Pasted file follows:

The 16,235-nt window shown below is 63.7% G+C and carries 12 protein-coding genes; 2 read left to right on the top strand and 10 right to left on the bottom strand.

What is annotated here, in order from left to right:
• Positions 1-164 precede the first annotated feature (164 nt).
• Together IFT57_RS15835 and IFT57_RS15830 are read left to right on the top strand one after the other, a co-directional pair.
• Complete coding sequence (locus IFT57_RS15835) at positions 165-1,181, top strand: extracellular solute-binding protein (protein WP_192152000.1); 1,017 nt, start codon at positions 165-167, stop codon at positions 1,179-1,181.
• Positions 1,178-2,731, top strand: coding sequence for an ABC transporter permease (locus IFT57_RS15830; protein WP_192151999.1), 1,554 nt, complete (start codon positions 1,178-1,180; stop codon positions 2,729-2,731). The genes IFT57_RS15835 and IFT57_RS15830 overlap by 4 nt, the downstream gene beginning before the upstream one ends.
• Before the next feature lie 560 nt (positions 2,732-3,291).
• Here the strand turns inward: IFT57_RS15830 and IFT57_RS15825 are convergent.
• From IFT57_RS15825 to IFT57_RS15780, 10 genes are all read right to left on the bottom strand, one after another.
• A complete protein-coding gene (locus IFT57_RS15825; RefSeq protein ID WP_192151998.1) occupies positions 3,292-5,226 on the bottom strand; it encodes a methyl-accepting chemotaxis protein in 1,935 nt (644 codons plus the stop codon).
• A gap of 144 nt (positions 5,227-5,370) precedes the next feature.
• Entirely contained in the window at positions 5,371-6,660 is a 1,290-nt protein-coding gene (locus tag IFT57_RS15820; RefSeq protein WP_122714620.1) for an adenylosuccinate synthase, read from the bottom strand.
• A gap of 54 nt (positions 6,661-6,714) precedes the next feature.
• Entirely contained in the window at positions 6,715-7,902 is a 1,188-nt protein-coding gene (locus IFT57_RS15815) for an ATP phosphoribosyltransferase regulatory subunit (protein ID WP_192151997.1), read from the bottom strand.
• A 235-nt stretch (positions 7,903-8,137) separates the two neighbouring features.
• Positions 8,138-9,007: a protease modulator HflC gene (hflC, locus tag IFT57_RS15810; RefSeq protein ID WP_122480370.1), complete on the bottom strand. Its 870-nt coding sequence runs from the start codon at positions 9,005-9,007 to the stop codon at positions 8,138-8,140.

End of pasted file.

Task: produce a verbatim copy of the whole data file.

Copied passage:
The 16,235-nt window shown below is 63.7% G+C and carries 12 protein-coding genes; 2 read left to right on the top strand and 10 right to left on the bottom strand.

What is annotated here, in order from left to right:
• Positions 1-164 precede the first annotated feature (164 nt).
• Together IFT57_RS15835 and IFT57_RS15830 are read left to right on the top strand one after the other, a co-directional pair.
• Complete coding sequence (locus IFT57_RS15835) at positions 165-1,181, top strand: extracellular solute-binding protein (protein WP_192152000.1); 1,017 nt, start codon at positions 165-167, stop codon at positions 1,179-1,181.
• Positions 1,178-2,731, top strand: coding sequence for an ABC transporter permease (locus IFT57_RS15830; protein WP_192151999.1), 1,554 nt, complete (start codon positions 1,178-1,180; stop codon positions 2,729-2,731). The genes IFT57_RS15835 and IFT57_RS15830 overlap by 4 nt, the downstream gene beginning before the upstream one ends.
• Before the next feature lie 560 nt (positions 2,732-3,291).
• Here the strand turns inward: IFT57_RS15830 and IFT57_RS15825 are convergent.
• From IFT57_RS15825 to IFT57_RS15780, 10 genes are all read right to left on the bottom strand, one after another.
• A complete protein-coding gene (locus IFT57_RS15825; RefSeq protein ID WP_192151998.1) occupies positions 3,292-5,226 on the bottom strand; it encodes a methyl-accepting chemotaxis protein in 1,935 nt (644 codons plus the stop codon).
• A gap of 144 nt (positions 5,227-5,370) precedes the next feature.
• Entirely contained in the window at positions 5,371-6,660 is a 1,290-nt protein-coding gene (locus tag IFT57_RS15820; RefSeq protein WP_122714620.1) for an adenylosuccinate synthase, read from the bottom strand.
• A gap of 54 nt (positions 6,661-6,714) precedes the next feature.
• Entirely contained in the window at positions 6,715-7,902 is a 1,188-nt protein-coding gene (locus IFT57_RS15815) for an ATP phosphoribosyltransferase regulatory subunit (protein ID WP_192151997.1), read from the bottom strand.
• A 235-nt stretch (positions 7,903-8,137) separates the two neighbouring features.
• Positions 8,138-9,007: a protease modulator HflC gene (hflC, locus tag IFT57_RS15810; RefSeq protein ID WP_122480370.1), complete on the bottom strand. Its 870-nt coding sequence runs from the start codon at positions 9,005-9,007 to the stop codon at positions 8,138-8,140.